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The following figure complies with rule 5. To open a long position, indicators must have started an up move from low (oversold) levels.
Ideally there are positive divergences visible between the lower bottoms in price (downward red arrow) and the higher bottoms in the indicators (upward green arrows), before the buying point (vertical green up arrow).
When buying signals are generated, while it looks like you are buying close to a resistance level, you are not complying to rule 6. This will typically be the case when price starts moving down after a medium to longer term uptrend. In the downtrend, buy signals are generally just smaller up corrections.
In the above figure, in the first yellow buy area there is resistance from a previous support and a bigger gap and the 50 periods average while the 50 and 100 average are slowing down.
The second yellow buy area finds resistance from the 200 periods average and close by more resistance from the 50 and 100 average moving down, and a previous support level. Too much resistance to start a long trade.
For all the basic techniques, please consult my book “Capturing Profit with Technical Analysis”, published by MarketPlace Books and available HERE
Risk Disclosure: Futures and forex trading contains substantial risk and is not for every investor. An investor could potentially lose all or more than the initial investment. Risk capital is money that can be lost without jeopardizing ones’ financial security or life style. Only risk capital should be used for trading and only those with sufficient risk capital should consider trading. Past performance is not necessarily indicative of future results.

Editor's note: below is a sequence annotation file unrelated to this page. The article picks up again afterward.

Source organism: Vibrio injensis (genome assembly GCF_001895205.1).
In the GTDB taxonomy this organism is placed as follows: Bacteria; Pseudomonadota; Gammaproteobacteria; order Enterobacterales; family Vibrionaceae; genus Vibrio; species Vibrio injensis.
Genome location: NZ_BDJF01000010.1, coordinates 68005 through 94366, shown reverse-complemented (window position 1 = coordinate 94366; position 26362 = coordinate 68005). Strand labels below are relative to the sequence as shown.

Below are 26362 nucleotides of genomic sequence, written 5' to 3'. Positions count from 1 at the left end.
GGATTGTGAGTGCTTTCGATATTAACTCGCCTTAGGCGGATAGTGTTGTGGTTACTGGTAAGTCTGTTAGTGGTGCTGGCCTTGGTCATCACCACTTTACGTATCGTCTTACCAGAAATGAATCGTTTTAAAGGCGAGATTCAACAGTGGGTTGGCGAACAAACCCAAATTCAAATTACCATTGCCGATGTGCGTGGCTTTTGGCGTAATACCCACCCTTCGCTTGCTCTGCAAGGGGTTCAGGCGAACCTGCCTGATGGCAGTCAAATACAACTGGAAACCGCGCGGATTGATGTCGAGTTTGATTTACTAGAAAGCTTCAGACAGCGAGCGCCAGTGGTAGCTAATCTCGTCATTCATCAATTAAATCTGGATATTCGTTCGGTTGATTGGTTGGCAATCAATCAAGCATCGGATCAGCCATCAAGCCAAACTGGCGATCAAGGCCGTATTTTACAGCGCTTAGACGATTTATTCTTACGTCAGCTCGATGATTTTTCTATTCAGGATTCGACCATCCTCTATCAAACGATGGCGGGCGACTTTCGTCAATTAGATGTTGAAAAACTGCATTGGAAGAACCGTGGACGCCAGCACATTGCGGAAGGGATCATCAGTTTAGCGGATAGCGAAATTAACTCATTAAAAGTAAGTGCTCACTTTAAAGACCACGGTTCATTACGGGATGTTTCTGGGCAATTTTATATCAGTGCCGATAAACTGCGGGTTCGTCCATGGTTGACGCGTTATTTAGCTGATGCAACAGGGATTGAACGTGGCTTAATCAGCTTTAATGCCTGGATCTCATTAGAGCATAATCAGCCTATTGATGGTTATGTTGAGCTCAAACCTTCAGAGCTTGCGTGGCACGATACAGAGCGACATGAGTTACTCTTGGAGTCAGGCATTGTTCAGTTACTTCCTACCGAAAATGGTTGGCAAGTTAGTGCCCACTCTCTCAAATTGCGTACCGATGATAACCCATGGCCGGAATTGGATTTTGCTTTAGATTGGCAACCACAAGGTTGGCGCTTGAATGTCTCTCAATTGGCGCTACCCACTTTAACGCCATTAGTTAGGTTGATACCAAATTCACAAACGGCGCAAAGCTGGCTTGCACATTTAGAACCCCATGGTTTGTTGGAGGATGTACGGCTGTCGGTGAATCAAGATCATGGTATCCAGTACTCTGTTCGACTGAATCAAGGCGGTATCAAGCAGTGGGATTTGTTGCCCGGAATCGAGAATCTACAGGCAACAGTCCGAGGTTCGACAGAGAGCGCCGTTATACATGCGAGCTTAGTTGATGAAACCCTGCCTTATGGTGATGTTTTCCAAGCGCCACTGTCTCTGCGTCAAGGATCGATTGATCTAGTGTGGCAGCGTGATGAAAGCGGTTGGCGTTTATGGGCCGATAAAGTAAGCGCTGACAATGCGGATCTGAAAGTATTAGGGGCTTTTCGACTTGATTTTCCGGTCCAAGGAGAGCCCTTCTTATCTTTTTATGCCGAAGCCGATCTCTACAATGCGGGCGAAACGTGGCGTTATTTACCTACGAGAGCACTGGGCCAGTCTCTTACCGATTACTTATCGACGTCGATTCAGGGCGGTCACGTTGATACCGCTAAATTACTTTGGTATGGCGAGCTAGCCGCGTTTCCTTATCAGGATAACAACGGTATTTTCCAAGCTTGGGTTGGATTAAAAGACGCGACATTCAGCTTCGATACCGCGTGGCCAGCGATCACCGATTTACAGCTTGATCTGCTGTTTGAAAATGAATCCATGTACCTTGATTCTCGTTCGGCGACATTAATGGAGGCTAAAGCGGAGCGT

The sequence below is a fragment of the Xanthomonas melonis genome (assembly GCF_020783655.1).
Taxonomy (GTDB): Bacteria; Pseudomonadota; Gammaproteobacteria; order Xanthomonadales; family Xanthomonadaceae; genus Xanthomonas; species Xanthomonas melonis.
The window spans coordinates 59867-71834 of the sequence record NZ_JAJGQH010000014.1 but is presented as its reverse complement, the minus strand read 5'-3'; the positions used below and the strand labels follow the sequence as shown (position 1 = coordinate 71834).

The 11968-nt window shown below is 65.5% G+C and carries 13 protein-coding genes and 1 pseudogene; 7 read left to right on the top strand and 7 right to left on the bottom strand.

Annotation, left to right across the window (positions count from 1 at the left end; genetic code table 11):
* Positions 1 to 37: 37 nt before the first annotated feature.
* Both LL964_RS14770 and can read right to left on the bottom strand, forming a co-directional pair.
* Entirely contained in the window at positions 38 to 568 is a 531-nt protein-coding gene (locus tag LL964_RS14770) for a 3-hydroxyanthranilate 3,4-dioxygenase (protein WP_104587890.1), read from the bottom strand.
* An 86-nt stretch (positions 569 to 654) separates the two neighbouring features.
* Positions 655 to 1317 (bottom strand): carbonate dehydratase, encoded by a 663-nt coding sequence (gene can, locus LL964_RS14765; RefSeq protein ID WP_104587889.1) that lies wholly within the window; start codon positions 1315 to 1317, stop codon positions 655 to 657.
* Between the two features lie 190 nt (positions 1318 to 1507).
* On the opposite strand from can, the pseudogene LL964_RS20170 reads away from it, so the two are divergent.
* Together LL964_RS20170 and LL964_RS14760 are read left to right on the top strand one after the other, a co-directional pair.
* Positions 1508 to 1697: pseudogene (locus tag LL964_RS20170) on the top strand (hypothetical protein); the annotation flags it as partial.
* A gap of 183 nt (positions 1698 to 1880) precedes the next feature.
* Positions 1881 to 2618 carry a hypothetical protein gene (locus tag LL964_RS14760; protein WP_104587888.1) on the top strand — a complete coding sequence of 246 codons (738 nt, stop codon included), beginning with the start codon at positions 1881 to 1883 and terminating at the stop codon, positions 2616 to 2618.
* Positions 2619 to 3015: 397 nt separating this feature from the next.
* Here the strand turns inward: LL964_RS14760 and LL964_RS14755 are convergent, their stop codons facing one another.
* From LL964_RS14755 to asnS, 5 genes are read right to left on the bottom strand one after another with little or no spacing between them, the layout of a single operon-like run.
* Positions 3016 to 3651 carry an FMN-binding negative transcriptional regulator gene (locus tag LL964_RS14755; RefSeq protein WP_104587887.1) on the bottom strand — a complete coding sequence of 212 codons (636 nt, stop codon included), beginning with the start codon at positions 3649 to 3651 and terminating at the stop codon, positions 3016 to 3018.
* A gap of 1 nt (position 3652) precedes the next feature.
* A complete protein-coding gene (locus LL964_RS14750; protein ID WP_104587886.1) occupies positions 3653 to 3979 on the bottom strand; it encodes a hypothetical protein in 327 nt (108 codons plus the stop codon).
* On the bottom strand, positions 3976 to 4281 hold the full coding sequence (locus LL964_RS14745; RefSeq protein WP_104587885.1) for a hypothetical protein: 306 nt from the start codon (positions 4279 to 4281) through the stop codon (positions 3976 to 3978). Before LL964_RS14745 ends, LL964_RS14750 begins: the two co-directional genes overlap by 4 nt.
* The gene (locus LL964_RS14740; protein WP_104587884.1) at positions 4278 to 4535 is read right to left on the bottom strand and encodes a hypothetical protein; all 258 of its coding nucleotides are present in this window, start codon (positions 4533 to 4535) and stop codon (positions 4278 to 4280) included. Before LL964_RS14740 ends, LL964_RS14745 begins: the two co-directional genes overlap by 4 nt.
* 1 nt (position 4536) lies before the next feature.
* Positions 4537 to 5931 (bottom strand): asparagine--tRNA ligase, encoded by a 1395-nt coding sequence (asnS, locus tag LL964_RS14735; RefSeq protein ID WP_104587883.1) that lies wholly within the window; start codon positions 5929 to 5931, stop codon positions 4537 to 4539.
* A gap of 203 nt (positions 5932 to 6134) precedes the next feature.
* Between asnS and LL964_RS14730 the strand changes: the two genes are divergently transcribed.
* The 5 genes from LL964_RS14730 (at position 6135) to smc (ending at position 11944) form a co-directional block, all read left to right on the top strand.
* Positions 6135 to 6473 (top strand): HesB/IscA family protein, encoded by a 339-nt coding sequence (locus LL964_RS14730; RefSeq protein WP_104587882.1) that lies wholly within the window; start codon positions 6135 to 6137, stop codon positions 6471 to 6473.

Hypothetical Performance Disclosure: Hypothetical performance results have many inherent limitations, some of which are described below. no representation is being made that any account will or is likely to achieve profits or losses similar to those shown; in fact, there are frequently sharp differences between hypothetical performance results and the actual results subsequently achieved by any particular trading program. One of the limitations of hypothetical performance results is that they are generally prepared with the benefit of hindsight. In addition, hypothetical trading does not involve financial risk, and no hypothetical trading record can completely account for the impact of financial risk of actual trading. for example, the ability to withstand losses or to adhere to a particular trading program in spite of trading losses are material points which can also adversely affect actual trading results. There are numerous other factors related to the markets in general or to the implementation of any specific trading program which cannot be fully accounted for in the preparation of hypothetical performance results and all which can adversely affect trading results.
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